Headteacher killed herself while waiting for negative Ofsted report, sister says

Ruth Perry, 53, who had been the headteacher at Caversham Primary School in Reading, took her own life in January.

Ted Hennessey
Friday 17 March 2023 11:24 GMT
Headteacher’s family say she took her own life while waiting for damning Ofsted report

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A headteacher killed herself while waiting for an Ofsted report which gave her school the lowest possible rating, her family said.

Ruth Perry, 53, who was the headteacher at Caversham Primary School in Reading, took her own life in January after being told the school was being downgraded from Outstanding to Inadequate.

Her sister, Julia Waters, said Ms Perry had experienced the “worst day of her life” after inspectors reviewed the school on November 15 and 16 last year.

She told BBC South that inspectors said a boy doing a flossing dance move, from the video game Fortnite, was evidence of the sexualisation of children at the school.

I think it's fair to say that there are local concerns about the way that the inspection was carried out

Matt Rodda, Labour MP

Ms Waters went on: “Ruth took her own life on January 8, all during that process every time I spoke to her, she would talk about the countdown.

“I remember her clearly one day saying ‘52 days and counting’, every day she had this weight on her shoulders hanging over her and she wasn’t officially allowed to talk to her family.

“I remember the very first day I saw her, rather than just speaking to her on the phone, a couple of days after the end of the Ofsted inspection, she came, she was an absolute shadow of her former self.”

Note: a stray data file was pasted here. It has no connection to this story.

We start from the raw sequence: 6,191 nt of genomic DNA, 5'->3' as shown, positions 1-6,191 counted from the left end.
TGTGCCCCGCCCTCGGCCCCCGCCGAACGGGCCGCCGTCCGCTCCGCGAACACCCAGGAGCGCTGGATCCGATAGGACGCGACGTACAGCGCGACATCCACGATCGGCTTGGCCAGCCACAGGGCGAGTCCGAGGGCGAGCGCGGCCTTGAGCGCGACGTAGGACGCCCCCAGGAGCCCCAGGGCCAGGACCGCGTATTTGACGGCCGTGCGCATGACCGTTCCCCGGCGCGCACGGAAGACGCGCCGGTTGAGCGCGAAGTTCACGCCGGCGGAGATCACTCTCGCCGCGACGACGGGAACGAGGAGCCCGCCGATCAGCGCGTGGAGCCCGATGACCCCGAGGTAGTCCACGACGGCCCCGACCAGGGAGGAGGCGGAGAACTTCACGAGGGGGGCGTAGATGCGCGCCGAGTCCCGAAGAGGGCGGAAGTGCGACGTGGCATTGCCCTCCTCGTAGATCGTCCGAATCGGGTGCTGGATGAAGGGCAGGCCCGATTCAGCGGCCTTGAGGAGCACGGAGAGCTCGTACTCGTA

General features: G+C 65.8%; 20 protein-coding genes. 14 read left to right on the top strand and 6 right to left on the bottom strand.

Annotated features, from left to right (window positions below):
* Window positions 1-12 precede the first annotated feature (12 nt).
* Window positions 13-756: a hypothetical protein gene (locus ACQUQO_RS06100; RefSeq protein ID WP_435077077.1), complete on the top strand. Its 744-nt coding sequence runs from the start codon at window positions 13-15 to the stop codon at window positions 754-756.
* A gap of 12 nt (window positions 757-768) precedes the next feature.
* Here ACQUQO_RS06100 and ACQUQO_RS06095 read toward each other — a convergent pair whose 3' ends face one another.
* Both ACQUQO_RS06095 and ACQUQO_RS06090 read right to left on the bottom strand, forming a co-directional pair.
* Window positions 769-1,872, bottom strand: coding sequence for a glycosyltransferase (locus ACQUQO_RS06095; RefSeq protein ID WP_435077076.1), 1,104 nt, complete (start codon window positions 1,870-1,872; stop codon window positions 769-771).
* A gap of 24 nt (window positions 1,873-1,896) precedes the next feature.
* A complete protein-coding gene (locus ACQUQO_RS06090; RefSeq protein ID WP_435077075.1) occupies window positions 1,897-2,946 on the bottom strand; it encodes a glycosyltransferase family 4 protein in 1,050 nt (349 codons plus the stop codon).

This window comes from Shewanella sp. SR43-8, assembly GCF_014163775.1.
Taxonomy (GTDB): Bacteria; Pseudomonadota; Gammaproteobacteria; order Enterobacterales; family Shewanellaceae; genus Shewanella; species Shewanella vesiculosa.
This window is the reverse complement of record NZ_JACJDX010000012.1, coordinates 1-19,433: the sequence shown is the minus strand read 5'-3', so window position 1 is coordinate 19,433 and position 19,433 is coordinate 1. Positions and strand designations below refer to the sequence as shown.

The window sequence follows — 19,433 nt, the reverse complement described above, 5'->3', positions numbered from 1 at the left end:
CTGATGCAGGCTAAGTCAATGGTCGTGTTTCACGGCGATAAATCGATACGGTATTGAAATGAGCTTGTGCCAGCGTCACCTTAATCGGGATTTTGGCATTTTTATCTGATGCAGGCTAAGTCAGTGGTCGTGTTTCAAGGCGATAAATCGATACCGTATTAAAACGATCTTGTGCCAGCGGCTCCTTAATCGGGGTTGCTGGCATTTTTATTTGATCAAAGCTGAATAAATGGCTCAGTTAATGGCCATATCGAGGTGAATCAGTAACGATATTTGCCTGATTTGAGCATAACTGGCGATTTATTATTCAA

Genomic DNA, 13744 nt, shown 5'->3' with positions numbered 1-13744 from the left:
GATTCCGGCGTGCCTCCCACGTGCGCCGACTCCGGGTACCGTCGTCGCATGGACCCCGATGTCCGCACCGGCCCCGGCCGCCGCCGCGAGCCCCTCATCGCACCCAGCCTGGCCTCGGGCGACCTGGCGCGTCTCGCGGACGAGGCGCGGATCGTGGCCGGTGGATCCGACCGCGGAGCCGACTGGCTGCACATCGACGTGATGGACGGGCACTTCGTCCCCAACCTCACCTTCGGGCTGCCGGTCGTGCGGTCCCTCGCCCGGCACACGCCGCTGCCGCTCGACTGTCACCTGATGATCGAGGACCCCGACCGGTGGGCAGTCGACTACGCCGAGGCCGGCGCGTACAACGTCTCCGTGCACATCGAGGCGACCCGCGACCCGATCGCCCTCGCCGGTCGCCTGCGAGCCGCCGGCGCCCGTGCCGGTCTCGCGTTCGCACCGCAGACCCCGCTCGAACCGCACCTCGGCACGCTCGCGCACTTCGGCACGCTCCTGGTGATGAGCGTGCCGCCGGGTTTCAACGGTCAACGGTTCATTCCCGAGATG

She said the inspection destroyed 32 years of her vocation and “preyed on her mind until she couldn’t take it any more”.

The report, which was published this week, found the school to be Good in every category, apart from leadership and management, where it was judged to be Inadequate, the lowest rating.

Inspectors said school leaders did not have the “required knowledge to keep pupils safe from harm”, did not take “prompt and proper actions” and had not ensured safeguarding was “effective”.

Caversham Primary School said in a letter in response to the report: “The school, led by Ruth, responded immediately after the inspection visit, to take action to resolve the issues raised.

“Following the heart-breaking loss of Ruth, we have continued her work to ensure that the school is an effective, safe and happy place for children to learn and achieve.”

Matthew Purves, Ofsted’s regional director for the south east, said: “We were deeply saddened by Ruth Perry’s tragic death.

“Our thoughts remain with Ms Perry’s family, friends and everyone in the Caversham Primary School community.”

Matt Rodda, a Labour MP for Reading East, said: “I’ve had a meeting with the schools minister and I’ve also raised this with the regional director of Ofsted.

“I think it’s fair to say that there are local concerns about the way that the inspection was carried out.

“Also about the way that the Ofsted framework and other regulations affecting Ofsted effectively work, and the wider pressure on headteachers.”

If you are experiencing feelings of distress and isolation, or are struggling to cope, The Samaritans offers support; you can speak to someone for free over the phone, in confidence, on 116 123 (UK and ROI), email jo@samaritans.org, or visit the Samaritans website to find details of your nearest branch.

If you are based in the USA, and you or someone you know needs mental health assistance right now, call National Suicide Prevention Helpline on 1-800-273-TALK (8255). The helpline is a free, confidential crisis hotline that is available to everyone 24 hours a day, seven days a week. If you are in another country, you can go to www.befrienders.org to find a helpline near you.

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